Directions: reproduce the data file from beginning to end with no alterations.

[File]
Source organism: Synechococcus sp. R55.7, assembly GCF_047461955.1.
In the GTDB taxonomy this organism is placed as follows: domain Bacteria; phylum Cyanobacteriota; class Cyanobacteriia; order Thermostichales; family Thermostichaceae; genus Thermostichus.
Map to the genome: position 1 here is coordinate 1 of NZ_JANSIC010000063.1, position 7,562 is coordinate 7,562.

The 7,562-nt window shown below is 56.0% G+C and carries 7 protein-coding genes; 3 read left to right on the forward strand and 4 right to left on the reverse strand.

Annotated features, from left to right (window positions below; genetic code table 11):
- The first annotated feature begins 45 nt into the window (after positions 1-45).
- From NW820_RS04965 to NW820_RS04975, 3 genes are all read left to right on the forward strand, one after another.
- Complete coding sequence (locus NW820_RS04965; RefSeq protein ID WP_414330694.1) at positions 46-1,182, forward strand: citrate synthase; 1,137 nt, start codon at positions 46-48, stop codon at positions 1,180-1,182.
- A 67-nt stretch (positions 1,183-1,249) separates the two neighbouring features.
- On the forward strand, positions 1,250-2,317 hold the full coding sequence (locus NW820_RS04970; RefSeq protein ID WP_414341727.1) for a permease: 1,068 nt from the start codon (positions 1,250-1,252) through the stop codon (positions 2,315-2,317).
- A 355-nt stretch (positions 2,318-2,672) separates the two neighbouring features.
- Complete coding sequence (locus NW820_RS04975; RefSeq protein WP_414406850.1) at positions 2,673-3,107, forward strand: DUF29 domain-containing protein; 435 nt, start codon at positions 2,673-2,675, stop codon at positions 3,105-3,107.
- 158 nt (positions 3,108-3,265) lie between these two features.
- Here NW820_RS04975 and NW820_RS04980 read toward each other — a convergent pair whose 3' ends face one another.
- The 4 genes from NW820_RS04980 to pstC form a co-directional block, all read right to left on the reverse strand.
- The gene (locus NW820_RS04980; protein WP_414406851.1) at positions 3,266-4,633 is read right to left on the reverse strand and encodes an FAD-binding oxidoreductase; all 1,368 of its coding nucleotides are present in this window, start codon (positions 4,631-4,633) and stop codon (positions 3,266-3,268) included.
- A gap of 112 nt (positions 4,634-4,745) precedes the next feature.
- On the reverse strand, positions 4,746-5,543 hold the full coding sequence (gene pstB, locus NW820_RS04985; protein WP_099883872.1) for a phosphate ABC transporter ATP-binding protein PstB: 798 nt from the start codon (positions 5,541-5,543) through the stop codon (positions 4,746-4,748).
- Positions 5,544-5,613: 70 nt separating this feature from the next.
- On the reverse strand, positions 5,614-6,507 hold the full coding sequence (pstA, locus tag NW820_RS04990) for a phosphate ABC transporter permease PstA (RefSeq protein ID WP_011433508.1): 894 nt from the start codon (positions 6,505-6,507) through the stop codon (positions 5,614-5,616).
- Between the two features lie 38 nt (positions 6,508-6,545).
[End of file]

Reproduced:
Source organism: Synechococcus sp. R55.7, assembly GCF_047461955.1.
In the GTDB taxonomy this organism is placed as follows: domain Bacteria; phylum Cyanobacteriota; class Cyanobacteriia; order Thermostichales; family Thermostichaceae; genus Thermostichus.
Map to the genome: position 1 here is coordinate 1 of NZ_JANSIC010000063.1, position 7,562 is coordinate 7,562.

The 7,562-nt window shown below is 56.0% G+C and carries 7 protein-coding genes; 3 read left to right on the forward strand and 4 right to left on the reverse strand.

Annotated features, from left to right (window positions below; genetic code table 11):
- The first annotated feature begins 45 nt into the window (after positions 1-45).
- From NW820_RS04965 to NW820_RS04975, 3 genes are all read left to right on the forward strand, one after another.
- Complete coding sequence (locus NW820_RS04965; RefSeq protein ID WP_414330694.1) at positions 46-1,182, forward strand: citrate synthase; 1,137 nt, start codon at positions 46-48, stop codon at positions 1,180-1,182.
- A 67-nt stretch (positions 1,183-1,249) separates the two neighbouring features.
- On the forward strand, positions 1,250-2,317 hold the full coding sequence (locus NW820_RS04970; RefSeq protein ID WP_414341727.1) for a permease: 1,068 nt from the start codon (positions 1,250-1,252) through the stop codon (positions 2,315-2,317).
- A 355-nt stretch (positions 2,318-2,672) separates the two neighbouring features.
- Complete coding sequence (locus NW820_RS04975; RefSeq protein WP_414406850.1) at positions 2,673-3,107, forward strand: DUF29 domain-containing protein; 435 nt, start codon at positions 2,673-2,675, stop codon at positions 3,105-3,107.
- 158 nt (positions 3,108-3,265) lie between these two features.
- Here NW820_RS04975 and NW820_RS04980 read toward each other — a convergent pair whose 3' ends face one another.
- The 4 genes from NW820_RS04980 to pstC form a co-directional block, all read right to left on the reverse strand.
- The gene (locus NW820_RS04980; protein WP_414406851.1) at positions 3,266-4,633 is read right to left on the reverse strand and encodes an FAD-binding oxidoreductase; all 1,368 of its coding nucleotides are present in this window, start codon (positions 4,631-4,633) and stop codon (positions 3,266-3,268) included.
- A gap of 112 nt (positions 4,634-4,745) precedes the next feature.
- On the reverse strand, positions 4,746-5,543 hold the full coding sequence (gene pstB, locus NW820_RS04985; protein WP_099883872.1) for a phosphate ABC transporter ATP-binding protein PstB: 798 nt from the start codon (positions 5,541-5,543) through the stop codon (positions 4,746-4,748).
- Positions 5,544-5,613: 70 nt separating this feature from the next.
- On the reverse strand, positions 5,614-6,507 hold the full coding sequence (pstA, locus tag NW820_RS04990) for a phosphate ABC transporter permease PstA (RefSeq protein ID WP_011433508.1): 894 nt from the start codon (positions 6,505-6,507) through the stop codon (positions 5,614-5,616).
- Between the two features lie 38 nt (positions 6,508-6,545).